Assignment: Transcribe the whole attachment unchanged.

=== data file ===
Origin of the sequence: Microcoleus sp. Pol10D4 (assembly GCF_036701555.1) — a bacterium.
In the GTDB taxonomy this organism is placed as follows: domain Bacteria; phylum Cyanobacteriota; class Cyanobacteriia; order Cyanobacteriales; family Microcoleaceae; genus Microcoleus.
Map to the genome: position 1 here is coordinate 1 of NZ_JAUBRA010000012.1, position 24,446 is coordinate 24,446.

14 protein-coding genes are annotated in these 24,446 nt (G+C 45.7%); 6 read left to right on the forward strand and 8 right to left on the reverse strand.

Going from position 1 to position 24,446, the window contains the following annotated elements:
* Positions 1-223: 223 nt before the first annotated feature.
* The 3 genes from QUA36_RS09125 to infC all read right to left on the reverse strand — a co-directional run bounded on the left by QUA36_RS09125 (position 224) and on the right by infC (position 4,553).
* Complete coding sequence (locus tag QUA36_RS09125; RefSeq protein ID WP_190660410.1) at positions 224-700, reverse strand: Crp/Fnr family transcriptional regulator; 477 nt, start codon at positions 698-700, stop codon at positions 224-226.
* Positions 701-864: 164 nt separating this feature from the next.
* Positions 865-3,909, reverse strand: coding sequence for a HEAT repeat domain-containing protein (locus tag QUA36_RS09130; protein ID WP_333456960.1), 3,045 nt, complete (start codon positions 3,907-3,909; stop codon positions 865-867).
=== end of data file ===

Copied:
Origin of the sequence: Microcoleus sp. Pol10D4 (assembly GCF_036701555.1) — a bacterium.
In the GTDB taxonomy this organism is placed as follows: domain Bacteria; phylum Cyanobacteriota; class Cyanobacteriia; order Cyanobacteriales; family Microcoleaceae; genus Microcoleus.
Map to the genome: position 1 here is coordinate 1 of NZ_JAUBRA010000012.1, position 24,446 is coordinate 24,446.

14 protein-coding genes are annotated in these 24,446 nt (G+C 45.7%); 6 read left to right on the forward strand and 8 right to left on the reverse strand.

Going from position 1 to position 24,446, the window contains the following annotated elements:
* Positions 1-223: 223 nt before the first annotated feature.
* The 3 genes from QUA36_RS09125 to infC all read right to left on the reverse strand — a co-directional run bounded on the left by QUA36_RS09125 (position 224) and on the right by infC (position 4,553).
* Complete coding sequence (locus tag QUA36_RS09125; RefSeq protein ID WP_190660410.1) at positions 224-700, reverse strand: Crp/Fnr family transcriptional regulator; 477 nt, start codon at positions 698-700, stop codon at positions 224-226.
* Positions 701-864: 164 nt separating this feature from the next.
* Positions 865-3,909, reverse strand: coding sequence for a HEAT repeat domain-containing protein (locus tag QUA36_RS09130; protein ID WP_333456960.1), 3,045 nt, complete (start codon positions 3,907-3,909; stop codon positions 865-867).